• 2019-10
  • 2019-11
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  • br In literature the metabolic


    In literature, the metabolic coupling between fibroblasts and tumor U0126 is associated with the fibroblast activation process measured as α-SMA expression [36]. The role of α-SMA levels in NSCLC is con-troversial, with studies indicating that it is an unfavorable prognostic factor [37] and studies in which α-SMA did not showed any prognostic information [38].
    We characterized the ability to activate fibroblasts from the two NSCLC cell lines used in the co-culture experiments (A549 and H1299). Our results show that the A549 cell line and the H1299 cell line present different ability to activate fibroblasts when co-cultured, measured as the induction of α-SMA expression in the fibroblasts (Fig. 3A). After 4 days of co-culture, A549 cells induce an increase in α-SMA expression (at both, mRNA and protein levels) in the two different fibroblast cell lines. On the other hand, H1299 cells are only capable of activate the CF1, and to a much lesser extent than A549 cells. 
    This differential ability of the tumor cells correlates with the ex-pression of epithelial markers, such as EpCAM (Fig. 3B) and E-Cadherin (data not shown), as described before [39]. The H1299 cells with more mesenchymal characteristics were less effective at activating α-SMA expression than A549 cells with more epithelial characteristics.
    Interestingly, since A549 is the cell line that induces more α-SMA in the fibroblasts but it is not able to reproduce the metabolic change, these results question the assumption in which the reverse Warburg effect is associated with the fibroblast activation, suggesting that these phenomena are two different entities that do not necessarily occur to-gether.
    On the other hand, these in vitro results suggest that α-SMA level may not be a good marker for the metabolic reprogramming effect in-duced by fibroblasts in NSCLC tumors. To test this hypothesis, we re-analyzed the patient's data from our cohort (data not shown) and from TCGA. The results show no correlation between α-SMA expression and PGC-1α or GAPDH/MT-CO1 (Fig. 3C).
    3.4. Fibroblast basal OXPHOS function modifies tumor cells metabolic reprogramming
    It seems clear that there is a metabolic change in both cell types, whereas the H1299 tumor cells increase its OXPHOS function, the fi-broblasts reduce it when co-cultured. We asked ourselves if this process occurred in a similar way if we co-cultivated the tumor cell line H1299 with a fibroblast with an affected OXPHOS function.
    Coincidentally, when we characterized the mitochondrial function of the fibroblasts present in the laboratory, we observed deep differ-ences in their galactose to glucose growth rate ratios as well as in their MIMP for one fibroblast cell line (Affected Fibroblast, AF) (Fig. 4A). This result would indicate that these fibroblasts present an OXPHOS defect of unknown origin. Interestingly, this OXPHOS defect is somehow compensated by an increased glycolytic function as evi-denced by their increased LDHA mRNA levels. Moreover, in order to have an isogenic model with a decreased OXPHOS function, we treated the CF1 with EtBr (ethidium bromide) [40]. The treatment with EtBr greatly reduced the MIMP, and specifically stopped the growth of cells in galactose, without affecting their growth in glucose (Fig. 4A).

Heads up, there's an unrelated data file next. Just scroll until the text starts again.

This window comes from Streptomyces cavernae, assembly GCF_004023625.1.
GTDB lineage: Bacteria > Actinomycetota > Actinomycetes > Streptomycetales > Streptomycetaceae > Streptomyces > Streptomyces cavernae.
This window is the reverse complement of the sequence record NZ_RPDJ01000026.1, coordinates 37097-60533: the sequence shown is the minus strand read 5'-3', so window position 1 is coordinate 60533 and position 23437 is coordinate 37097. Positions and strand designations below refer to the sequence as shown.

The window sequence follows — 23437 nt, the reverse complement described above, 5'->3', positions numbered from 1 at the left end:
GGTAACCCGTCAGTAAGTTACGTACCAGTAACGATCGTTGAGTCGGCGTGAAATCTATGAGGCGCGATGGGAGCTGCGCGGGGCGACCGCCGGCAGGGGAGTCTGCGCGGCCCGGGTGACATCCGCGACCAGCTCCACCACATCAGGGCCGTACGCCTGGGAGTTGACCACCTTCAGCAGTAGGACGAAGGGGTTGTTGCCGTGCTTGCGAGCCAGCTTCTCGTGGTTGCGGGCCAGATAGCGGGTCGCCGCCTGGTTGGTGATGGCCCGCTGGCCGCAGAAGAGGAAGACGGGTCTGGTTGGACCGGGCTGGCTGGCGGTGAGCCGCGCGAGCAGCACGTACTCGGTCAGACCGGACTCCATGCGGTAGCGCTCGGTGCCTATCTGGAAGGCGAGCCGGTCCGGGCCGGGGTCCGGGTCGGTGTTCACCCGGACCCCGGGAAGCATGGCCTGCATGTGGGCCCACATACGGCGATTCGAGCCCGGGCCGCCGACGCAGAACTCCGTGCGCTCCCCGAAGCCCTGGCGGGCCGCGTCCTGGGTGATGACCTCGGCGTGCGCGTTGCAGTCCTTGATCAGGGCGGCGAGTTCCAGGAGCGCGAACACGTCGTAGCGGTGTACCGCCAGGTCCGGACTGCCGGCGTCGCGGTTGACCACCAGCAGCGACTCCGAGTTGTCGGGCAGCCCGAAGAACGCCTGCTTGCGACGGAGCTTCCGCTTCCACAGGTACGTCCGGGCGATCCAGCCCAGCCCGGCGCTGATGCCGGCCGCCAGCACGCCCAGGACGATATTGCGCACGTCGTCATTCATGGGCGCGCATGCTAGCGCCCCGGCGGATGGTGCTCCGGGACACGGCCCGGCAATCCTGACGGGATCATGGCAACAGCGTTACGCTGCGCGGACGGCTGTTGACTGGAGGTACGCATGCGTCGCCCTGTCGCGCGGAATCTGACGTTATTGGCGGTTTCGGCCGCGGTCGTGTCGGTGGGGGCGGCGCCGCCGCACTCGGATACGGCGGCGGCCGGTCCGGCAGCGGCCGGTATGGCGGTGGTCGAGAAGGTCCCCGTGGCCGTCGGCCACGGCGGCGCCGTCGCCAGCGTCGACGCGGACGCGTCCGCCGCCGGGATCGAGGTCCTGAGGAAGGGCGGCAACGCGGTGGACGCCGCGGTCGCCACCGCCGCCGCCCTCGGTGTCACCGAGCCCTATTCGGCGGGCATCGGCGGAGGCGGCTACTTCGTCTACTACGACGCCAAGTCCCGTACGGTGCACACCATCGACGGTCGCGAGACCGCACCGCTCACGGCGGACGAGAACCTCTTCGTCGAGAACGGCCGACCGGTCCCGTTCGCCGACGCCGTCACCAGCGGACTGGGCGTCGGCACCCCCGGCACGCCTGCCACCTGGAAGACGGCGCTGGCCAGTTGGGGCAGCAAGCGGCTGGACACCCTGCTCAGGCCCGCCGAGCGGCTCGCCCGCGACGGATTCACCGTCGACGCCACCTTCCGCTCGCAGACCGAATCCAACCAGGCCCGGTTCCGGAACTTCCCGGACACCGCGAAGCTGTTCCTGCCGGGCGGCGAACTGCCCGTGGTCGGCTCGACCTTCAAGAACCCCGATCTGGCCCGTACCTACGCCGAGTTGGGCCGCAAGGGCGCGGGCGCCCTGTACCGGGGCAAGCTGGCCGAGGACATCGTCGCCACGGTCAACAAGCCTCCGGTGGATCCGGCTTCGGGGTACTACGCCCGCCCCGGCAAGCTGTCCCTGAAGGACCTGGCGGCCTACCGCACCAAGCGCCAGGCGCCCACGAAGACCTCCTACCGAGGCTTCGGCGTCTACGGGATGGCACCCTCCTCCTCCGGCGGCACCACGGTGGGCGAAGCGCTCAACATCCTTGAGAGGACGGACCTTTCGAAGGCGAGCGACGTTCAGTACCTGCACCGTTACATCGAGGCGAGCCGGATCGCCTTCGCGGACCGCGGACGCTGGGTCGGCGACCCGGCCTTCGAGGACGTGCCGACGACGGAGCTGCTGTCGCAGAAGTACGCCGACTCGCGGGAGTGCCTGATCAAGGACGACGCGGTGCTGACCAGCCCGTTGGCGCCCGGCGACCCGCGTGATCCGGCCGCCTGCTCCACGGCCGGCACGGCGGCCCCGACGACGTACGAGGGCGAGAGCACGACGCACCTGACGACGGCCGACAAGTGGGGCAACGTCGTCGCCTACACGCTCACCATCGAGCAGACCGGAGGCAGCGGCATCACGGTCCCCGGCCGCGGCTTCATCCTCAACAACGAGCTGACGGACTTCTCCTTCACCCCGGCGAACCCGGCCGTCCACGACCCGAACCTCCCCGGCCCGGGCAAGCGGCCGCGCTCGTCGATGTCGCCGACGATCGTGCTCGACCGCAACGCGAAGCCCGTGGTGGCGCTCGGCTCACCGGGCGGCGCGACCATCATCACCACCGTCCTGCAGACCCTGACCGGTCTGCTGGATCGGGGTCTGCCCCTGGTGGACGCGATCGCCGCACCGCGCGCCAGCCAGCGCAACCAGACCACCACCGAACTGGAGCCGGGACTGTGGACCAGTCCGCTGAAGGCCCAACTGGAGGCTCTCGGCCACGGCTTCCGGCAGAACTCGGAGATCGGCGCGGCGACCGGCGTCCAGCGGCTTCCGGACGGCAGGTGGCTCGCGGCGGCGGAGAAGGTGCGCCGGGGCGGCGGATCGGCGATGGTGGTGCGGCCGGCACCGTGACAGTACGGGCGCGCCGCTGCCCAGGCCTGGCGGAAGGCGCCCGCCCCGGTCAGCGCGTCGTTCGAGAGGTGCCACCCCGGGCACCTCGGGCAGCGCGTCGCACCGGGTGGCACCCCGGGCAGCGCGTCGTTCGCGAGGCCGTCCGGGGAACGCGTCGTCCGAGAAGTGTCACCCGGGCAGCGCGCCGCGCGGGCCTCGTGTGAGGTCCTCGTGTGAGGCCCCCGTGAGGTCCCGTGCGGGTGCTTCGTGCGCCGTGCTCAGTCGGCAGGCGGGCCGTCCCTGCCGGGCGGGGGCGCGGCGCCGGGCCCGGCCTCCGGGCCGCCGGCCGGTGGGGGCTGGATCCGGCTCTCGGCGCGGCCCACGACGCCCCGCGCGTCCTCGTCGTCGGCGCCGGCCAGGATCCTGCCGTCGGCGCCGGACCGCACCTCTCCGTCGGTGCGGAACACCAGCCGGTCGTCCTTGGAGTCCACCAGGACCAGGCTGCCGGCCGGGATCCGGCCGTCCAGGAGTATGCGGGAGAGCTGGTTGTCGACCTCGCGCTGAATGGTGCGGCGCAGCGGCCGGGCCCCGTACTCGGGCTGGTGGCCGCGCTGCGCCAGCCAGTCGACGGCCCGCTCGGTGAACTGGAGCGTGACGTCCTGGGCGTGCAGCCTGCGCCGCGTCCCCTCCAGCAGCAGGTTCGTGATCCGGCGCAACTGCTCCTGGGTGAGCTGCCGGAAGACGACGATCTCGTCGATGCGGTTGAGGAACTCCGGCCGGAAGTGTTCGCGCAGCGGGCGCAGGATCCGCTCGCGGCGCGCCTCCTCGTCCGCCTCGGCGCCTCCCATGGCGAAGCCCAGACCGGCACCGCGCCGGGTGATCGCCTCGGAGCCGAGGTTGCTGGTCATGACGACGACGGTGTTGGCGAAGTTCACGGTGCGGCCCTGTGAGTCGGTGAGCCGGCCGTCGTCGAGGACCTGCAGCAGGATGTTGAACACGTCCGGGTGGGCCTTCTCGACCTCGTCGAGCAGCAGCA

We studied the levels of MCT4 (responsible for the lactate export from the cytoplasm to the microenvironment) for both, monoculture and co-culture conditions (Fig. 4B). The basal MCT4 levels of CF1 were not detectable by immunofluorescence. On the contrary, the CF1 treated with EtBr or the Affected Fibroblast showed a notable MCT4 expression reinforcing their higher glycolytic activity. Remarkably, after the co-culture with tumor cells, an increase of MCT4 levels was induced on CF1, similarly to the LDHA increase observed (Fig. 2B) and therefore supporting a glycolytic shift in the fibroblasts. On the other hand, the CF1 treated with EtBr or the AF maintain their already high MCT4 levels that did not significantly change. Similar results were obtained analyzing MCT4 mRNA levels. CF1 showed lower MCT4 mRNA levels than the AF. Furthermore, MCT4 mRNA levels were in-duced in CF1 after tumor co-culture but no differences were observed after tumor co-culture in Affected Fibroblast MCT4 mRNA levels.
    Additionally, after 4 days of co-culture with the different fibroblasts, the results showed a greater MIMP increase for the H1299 cell line when it is co-cultivated with fibroblasts with a diminished OXPHOS
    Fig. 3. Metabolic reprogramming is not dependent on α-SMA expression. (A) Left panel, α-SMA confocal images of two different fibroblasts cell lines co-cultured with A549 or H1299 tumor cells. Right panel, fibroblast α-SMA mRNA levels induced by tumor cell co-culture. Data are means from at least three different experiments. Error bars indicate standard deviation. Student's t-test p-value was considered to be statistically significant when was < 0.05 (*=p ≤0.05). Cells in monoculture were used as controls. Note that the co-culture with A549 cells induce a higher α-SMA expression than H1299 co-culture (B) Epithelial marker EpCAM by flow cytometry. A549 cells are positive for EpCAM and E-Cadherin (data not shown) markers, on the other hand fibroblasts and H1299 cells are negative. (C) α-SMA expression do not correlate with PGC-1α or GAPDH/COX5A in patients.